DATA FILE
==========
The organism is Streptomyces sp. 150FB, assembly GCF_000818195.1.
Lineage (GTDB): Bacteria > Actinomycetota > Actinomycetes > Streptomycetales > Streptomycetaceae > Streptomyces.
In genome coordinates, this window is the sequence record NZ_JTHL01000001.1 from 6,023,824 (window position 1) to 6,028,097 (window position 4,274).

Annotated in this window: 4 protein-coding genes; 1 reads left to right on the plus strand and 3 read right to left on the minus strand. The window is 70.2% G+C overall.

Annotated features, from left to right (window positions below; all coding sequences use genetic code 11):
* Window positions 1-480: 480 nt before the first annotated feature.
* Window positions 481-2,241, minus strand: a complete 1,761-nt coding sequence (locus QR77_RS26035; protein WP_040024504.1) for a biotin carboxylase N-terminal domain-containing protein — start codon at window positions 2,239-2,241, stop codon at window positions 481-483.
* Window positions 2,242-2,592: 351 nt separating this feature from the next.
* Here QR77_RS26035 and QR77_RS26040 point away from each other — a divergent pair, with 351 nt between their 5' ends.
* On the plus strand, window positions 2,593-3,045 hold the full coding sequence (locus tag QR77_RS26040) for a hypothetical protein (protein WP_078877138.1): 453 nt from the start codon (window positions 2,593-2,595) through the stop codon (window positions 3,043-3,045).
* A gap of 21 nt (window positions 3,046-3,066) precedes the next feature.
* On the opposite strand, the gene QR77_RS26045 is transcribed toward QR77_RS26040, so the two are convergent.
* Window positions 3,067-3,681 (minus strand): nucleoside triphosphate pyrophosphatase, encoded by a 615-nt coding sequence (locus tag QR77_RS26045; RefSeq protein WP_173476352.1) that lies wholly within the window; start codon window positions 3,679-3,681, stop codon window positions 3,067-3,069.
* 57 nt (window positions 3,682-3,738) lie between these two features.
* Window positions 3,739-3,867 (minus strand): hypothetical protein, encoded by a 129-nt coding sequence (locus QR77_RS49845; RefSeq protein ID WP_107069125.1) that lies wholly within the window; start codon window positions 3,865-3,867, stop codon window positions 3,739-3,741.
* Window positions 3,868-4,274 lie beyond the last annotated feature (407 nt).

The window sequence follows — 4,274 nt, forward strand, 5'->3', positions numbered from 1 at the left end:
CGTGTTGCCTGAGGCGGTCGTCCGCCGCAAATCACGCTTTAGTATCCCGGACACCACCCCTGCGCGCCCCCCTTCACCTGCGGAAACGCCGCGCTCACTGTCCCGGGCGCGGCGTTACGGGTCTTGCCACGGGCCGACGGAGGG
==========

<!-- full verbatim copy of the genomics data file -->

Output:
The organism is Streptomyces sp. 150FB, assembly GCF_000818195.1.
Lineage (GTDB): Bacteria > Actinomycetota > Actinomycetes > Streptomycetales > Streptomycetaceae > Streptomyces.
In genome coordinates, this window is the sequence record NZ_JTHL01000001.1 from 6,023,824 (window position 1) to 6,028,097 (window position 4,274).

Annotated in this window: 4 protein-coding genes; 1 reads left to right on the plus strand and 3 read right to left on the minus strand. The window is 70.2% G+C overall.

Annotated features, from left to right (window positions below; all coding sequences use genetic code 11):
* Window positions 1-480: 480 nt before the first annotated feature.
* Window positions 481-2,241, minus strand: a complete 1,761-nt coding sequence (locus QR77_RS26035; protein WP_040024504.1) for a biotin carboxylase N-terminal domain-containing protein — start codon at window positions 2,239-2,241, stop codon at window positions 481-483.
* Window positions 2,242-2,592: 351 nt separating this feature from the next.
* Here QR77_RS26035 and QR77_RS26040 point away from each other — a divergent pair, with 351 nt between their 5' ends.
* On the plus strand, window positions 2,593-3,045 hold the full coding sequence (locus tag QR77_RS26040) for a hypothetical protein (protein WP_078877138.1): 453 nt from the start codon (window positions 2,593-2,595) through the stop codon (window positions 3,043-3,045).
* A gap of 21 nt (window positions 3,046-3,066) precedes the next feature.
* On the opposite strand, the gene QR77_RS26045 is transcribed toward QR77_RS26040, so the two are convergent.
* Window positions 3,067-3,681 (minus strand): nucleoside triphosphate pyrophosphatase, encoded by a 615-nt coding sequence (locus tag QR77_RS26045; RefSeq protein WP_173476352.1) that lies wholly within the window; start codon window positions 3,679-3,681, stop codon window positions 3,067-3,069.
* 57 nt (window positions 3,682-3,738) lie between these two features.
* Window positions 3,739-3,867 (minus strand): hypothetical protein, encoded by a 129-nt coding sequence (locus QR77_RS49845; RefSeq protein ID WP_107069125.1) that lies wholly within the window; start codon window positions 3,865-3,867, stop codon window positions 3,739-3,741.
* Window positions 3,868-4,274 lie beyond the last annotated feature (407 nt).

The window sequence follows — 4,274 nt, forward strand, 5'->3', positions numbered from 1 at the left end:
CGTGTTGCCTGAGGCGGTCGTCCGCCGCAAATCACGCTTTAGTATCCCGGACACCACCCCTGCGCGCCCCCCTTCACCTGCGGAAACGCCGCGCTCACTGTCCCGGGCGCGGCGTTACGGGTCTTGCCACGGGCCGACGGAGGG